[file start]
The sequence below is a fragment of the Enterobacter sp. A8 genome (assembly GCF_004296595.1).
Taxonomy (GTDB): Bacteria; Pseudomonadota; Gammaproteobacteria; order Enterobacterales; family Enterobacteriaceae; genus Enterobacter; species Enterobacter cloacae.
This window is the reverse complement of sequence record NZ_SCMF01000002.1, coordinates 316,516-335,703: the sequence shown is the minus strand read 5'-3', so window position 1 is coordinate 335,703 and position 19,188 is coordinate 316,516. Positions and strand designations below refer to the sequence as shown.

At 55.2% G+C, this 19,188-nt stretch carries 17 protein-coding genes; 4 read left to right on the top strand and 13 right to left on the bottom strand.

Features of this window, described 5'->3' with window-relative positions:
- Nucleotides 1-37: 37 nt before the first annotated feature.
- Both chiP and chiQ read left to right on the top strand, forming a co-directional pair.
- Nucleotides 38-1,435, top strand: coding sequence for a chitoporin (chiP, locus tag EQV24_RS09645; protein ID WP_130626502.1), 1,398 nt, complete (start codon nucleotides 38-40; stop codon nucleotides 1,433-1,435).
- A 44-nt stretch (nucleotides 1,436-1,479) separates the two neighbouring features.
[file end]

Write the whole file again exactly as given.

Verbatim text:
The sequence below is a fragment of the Enterobacter sp. A8 genome (assembly GCF_004296595.1).
Taxonomy (GTDB): Bacteria; Pseudomonadota; Gammaproteobacteria; order Enterobacterales; family Enterobacteriaceae; genus Enterobacter; species Enterobacter cloacae.
This window is the reverse complement of sequence record NZ_SCMF01000002.1, coordinates 316,516-335,703: the sequence shown is the minus strand read 5'-3', so window position 1 is coordinate 335,703 and position 19,188 is coordinate 316,516. Positions and strand designations below refer to the sequence as shown.

At 55.2% G+C, this 19,188-nt stretch carries 17 protein-coding genes; 4 read left to right on the top strand and 13 right to left on the bottom strand.

Features of this window, described 5'->3' with window-relative positions:
- Nucleotides 1-37: 37 nt before the first annotated feature.
- Both chiP and chiQ read left to right on the top strand, forming a co-directional pair.
- Nucleotides 38-1,435, top strand: coding sequence for a chitoporin (chiP, locus tag EQV24_RS09645; protein ID WP_130626502.1), 1,398 nt, complete (start codon nucleotides 38-40; stop codon nucleotides 1,433-1,435).
- A 44-nt stretch (nucleotides 1,436-1,479) separates the two neighbouring features.